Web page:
Friday, December 31, 2010 7:00 AM
Jan Fleming thinks you should look up more often. When she started to raise her gaze a few years ago, she was delighted to find strange faces looking back at her from buildings all over Des Moines. Why, she wondered. What is this all about?
The mother lode is the Polk County Courthouse, featuring 28 of these stone carvings, known as grotesques. They are not alone in the city, however. Their fellows can be found at the Rollins Mansion on Fleur Drive, St. Ambrose Cathedral, 800 Locust Suites and Spa, the Salisbury House and elsewhere.
They can be silly, scary or merely strange, but why they’re there, we may never know. Fleming obsessed on the subject for years and never found the answer.
She did, however, commit photographs of them and notes about her personal odyssey to two books: “Grotesques in Des Moines … Iowa and Abroad,” volumes one and two, which come packaged in a single cover now at several bookstores around Greater Des Moines. They’re filled with photos of carved faces from here, New York City, Chicago, England, Belgium and elsewhere, with occasional asides that reflect Fleming’s enthusiasm as much as anything else.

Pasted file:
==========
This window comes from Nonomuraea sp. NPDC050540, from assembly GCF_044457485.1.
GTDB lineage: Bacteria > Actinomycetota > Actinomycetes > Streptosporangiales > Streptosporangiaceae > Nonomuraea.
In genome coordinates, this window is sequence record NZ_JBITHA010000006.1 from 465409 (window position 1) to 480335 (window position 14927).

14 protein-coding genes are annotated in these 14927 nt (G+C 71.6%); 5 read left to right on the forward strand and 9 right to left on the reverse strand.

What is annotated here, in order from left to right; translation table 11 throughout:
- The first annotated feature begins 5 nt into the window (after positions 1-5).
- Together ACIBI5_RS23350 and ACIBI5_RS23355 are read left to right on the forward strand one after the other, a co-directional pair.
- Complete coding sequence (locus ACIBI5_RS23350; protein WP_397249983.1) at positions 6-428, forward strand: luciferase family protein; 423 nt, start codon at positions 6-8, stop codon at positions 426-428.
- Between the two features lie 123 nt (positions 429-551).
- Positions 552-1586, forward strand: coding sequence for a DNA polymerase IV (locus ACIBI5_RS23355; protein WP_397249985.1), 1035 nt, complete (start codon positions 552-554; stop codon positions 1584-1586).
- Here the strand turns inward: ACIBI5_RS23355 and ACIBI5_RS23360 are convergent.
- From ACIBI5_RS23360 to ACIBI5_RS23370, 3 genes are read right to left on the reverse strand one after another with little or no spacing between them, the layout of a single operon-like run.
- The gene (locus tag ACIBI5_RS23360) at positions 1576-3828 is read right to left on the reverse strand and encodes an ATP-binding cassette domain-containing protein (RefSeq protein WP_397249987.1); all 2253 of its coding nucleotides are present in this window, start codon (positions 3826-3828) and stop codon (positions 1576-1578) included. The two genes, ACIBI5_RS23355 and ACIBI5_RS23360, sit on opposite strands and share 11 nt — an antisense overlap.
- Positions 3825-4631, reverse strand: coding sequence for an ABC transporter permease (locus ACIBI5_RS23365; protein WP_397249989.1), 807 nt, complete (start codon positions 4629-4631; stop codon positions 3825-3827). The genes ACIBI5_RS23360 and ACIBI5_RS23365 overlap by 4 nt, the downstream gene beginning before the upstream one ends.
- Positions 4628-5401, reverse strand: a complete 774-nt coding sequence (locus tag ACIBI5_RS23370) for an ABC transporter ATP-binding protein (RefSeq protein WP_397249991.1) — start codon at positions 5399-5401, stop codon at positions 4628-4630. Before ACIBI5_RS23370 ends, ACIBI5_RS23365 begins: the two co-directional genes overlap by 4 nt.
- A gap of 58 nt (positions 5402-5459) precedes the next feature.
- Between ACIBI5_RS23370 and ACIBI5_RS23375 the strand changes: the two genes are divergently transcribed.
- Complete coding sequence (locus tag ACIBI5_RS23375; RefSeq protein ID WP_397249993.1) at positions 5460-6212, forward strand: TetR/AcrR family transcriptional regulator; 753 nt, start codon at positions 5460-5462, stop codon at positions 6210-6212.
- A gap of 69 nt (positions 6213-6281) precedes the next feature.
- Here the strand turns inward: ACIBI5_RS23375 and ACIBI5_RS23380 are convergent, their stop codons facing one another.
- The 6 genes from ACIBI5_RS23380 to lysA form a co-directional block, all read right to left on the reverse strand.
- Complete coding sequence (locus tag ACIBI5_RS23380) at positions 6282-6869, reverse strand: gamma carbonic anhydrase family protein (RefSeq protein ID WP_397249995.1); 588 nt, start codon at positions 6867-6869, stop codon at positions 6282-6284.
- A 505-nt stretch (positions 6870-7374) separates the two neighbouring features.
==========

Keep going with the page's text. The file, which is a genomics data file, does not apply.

She definitely got into the subject. Not every historical researcher and author would dress up as a “Green Man” at the Valley Junction Farmers Market in West Des Moines. Fleming, however, did just that.
Green Man is a term known only to devotees of grotesques, and refers to faces that seem to sprout vegetation. It has something to do with the relation of humans to the rest of nature, and it has been considered by previous authors. Fleming, however, lays claim to one discovery about grotesques that she has never seen discussed anywhere else.
As she worked with grotesque photos one day, she looked at one upside down and was elated to see an owl looking back. Fleming since has found a number of examples of such “upside-downness” in grotesques, and said: “I polled all the living stone carvers, and none had noticed that. I’m certain we are the first ones to publish that; it’s a real coup for Iowa.”
You’re welcome to send her more examples of carved faces from your travels, but don’t expect to see them appear in a third Fleming volume. “I don’t have it in me to do another book,” she said, and gives the distinct impression that assembling books in one’s apartment is a stressful experience.
However, there’s more to be done on this subject, in Fleming’s view. She fervently hopes that our now-pitted limestone carvings can be preserved, which will require money and experts.
Also, she would like to see grotesques included when buildings are constructed in Central Iowa. “Current carvers are doing wonderful things,” she said. And this time, we could make sure to write down for future generations the reason we put grotesques on our buildings: Because they’re cool.
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